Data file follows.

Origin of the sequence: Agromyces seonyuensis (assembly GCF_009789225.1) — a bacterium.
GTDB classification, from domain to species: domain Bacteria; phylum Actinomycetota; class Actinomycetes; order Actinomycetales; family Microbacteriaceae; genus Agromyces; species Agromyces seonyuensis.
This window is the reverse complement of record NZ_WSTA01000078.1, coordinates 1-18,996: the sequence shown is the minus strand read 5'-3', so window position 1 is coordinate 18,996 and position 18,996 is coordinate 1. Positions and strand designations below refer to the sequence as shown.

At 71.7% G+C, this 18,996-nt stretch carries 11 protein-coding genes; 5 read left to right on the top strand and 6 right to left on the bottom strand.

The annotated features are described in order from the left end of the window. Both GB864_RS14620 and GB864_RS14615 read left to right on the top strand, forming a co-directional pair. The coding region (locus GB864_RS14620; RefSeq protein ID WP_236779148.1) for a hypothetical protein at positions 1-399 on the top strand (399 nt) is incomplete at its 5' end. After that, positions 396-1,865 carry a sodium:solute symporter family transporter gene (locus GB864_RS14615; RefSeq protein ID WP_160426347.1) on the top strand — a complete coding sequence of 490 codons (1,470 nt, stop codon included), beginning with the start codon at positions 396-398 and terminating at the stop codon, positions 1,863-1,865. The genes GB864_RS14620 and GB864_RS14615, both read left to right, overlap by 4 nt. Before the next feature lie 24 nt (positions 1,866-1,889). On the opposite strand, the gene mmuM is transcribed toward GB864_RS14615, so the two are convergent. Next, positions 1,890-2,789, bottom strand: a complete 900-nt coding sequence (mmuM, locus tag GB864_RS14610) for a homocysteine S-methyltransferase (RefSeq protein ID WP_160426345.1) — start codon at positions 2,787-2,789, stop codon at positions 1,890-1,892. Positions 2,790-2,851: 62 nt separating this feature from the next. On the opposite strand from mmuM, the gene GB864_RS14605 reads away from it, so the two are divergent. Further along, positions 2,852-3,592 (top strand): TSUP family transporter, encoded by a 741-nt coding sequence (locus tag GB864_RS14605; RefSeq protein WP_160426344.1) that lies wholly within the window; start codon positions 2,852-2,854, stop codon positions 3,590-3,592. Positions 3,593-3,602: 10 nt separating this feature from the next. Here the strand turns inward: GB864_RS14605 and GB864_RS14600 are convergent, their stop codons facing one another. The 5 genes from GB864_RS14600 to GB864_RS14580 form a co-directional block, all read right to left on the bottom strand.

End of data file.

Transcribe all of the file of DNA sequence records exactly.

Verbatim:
Origin of the sequence: Agromyces seonyuensis (assembly GCF_009789225.1) — a bacterium.
GTDB classification, from domain to species: domain Bacteria; phylum Actinomycetota; class Actinomycetes; order Actinomycetales; family Microbacteriaceae; genus Agromyces; species Agromyces seonyuensis.
This window is the reverse complement of record NZ_WSTA01000078.1, coordinates 1-18,996: the sequence shown is the minus strand read 5'-3', so window position 1 is coordinate 18,996 and position 18,996 is coordinate 1. Positions and strand designations below refer to the sequence as shown.

At 71.7% G+C, this 18,996-nt stretch carries 11 protein-coding genes; 5 read left to right on the top strand and 6 right to left on the bottom strand.

The annotated features are described in order from the left end of the window. Both GB864_RS14620 and GB864_RS14615 read left to right on the top strand, forming a co-directional pair. The coding region (locus GB864_RS14620; RefSeq protein ID WP_236779148.1) for a hypothetical protein at positions 1-399 on the top strand (399 nt) is incomplete at its 5' end. After that, positions 396-1,865 carry a sodium:solute symporter family transporter gene (locus GB864_RS14615; RefSeq protein ID WP_160426347.1) on the top strand — a complete coding sequence of 490 codons (1,470 nt, stop codon included), beginning with the start codon at positions 396-398 and terminating at the stop codon, positions 1,863-1,865. The genes GB864_RS14620 and GB864_RS14615, both read left to right, overlap by 4 nt. Before the next feature lie 24 nt (positions 1,866-1,889). On the opposite strand, the gene mmuM is transcribed toward GB864_RS14615, so the two are convergent. Next, positions 1,890-2,789, bottom strand: a complete 900-nt coding sequence (mmuM, locus tag GB864_RS14610) for a homocysteine S-methyltransferase (RefSeq protein ID WP_160426345.1) — start codon at positions 2,787-2,789, stop codon at positions 1,890-1,892. Positions 2,790-2,851: 62 nt separating this feature from the next. On the opposite strand from mmuM, the gene GB864_RS14605 reads away from it, so the two are divergent. Further along, positions 2,852-3,592 (top strand): TSUP family transporter, encoded by a 741-nt coding sequence (locus tag GB864_RS14605; RefSeq protein WP_160426344.1) that lies wholly within the window; start codon positions 2,852-2,854, stop codon positions 3,590-3,592. Positions 3,593-3,602: 10 nt separating this feature from the next. Here the strand turns inward: GB864_RS14605 and GB864_RS14600 are convergent, their stop codons facing one another. The 5 genes from GB864_RS14600 to GB864_RS14580 form a co-directional block, all read right to left on the bottom strand.